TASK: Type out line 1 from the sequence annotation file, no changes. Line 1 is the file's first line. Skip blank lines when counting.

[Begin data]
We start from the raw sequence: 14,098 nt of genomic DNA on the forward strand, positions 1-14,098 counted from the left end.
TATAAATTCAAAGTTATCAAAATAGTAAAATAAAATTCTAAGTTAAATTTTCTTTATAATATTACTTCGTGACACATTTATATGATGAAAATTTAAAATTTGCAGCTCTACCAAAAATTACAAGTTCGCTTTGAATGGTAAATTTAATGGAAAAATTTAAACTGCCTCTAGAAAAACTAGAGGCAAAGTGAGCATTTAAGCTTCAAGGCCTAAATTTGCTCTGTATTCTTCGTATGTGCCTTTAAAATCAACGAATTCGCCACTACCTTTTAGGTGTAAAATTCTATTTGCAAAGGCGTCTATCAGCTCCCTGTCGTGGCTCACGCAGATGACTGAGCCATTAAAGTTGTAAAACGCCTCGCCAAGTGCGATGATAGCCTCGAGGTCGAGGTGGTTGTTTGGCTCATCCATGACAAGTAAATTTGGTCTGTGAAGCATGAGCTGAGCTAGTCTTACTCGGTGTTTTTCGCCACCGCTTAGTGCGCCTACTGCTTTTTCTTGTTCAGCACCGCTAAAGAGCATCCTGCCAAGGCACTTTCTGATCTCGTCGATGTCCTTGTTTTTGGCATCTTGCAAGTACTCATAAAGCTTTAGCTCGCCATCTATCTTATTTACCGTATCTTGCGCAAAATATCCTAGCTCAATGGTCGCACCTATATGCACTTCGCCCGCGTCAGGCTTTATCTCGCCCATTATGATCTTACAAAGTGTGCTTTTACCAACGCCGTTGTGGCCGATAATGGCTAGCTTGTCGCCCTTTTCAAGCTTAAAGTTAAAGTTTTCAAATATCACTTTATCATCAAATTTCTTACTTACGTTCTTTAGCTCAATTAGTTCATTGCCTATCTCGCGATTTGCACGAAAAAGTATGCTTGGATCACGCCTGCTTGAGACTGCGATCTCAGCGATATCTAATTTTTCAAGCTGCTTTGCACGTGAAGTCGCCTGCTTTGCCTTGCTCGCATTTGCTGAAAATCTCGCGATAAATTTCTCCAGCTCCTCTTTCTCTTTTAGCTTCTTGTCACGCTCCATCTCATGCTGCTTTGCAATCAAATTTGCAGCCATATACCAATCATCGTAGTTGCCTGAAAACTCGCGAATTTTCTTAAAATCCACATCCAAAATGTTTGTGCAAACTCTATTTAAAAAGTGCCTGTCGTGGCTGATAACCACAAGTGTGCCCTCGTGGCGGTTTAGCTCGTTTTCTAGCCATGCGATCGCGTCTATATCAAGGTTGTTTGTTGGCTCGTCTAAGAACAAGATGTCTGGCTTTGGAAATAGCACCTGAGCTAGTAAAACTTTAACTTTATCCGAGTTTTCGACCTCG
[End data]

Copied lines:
We start from the raw sequence: 14,098 nt of genomic DNA on the forward strand, positions 1-14,098 counted from the left end.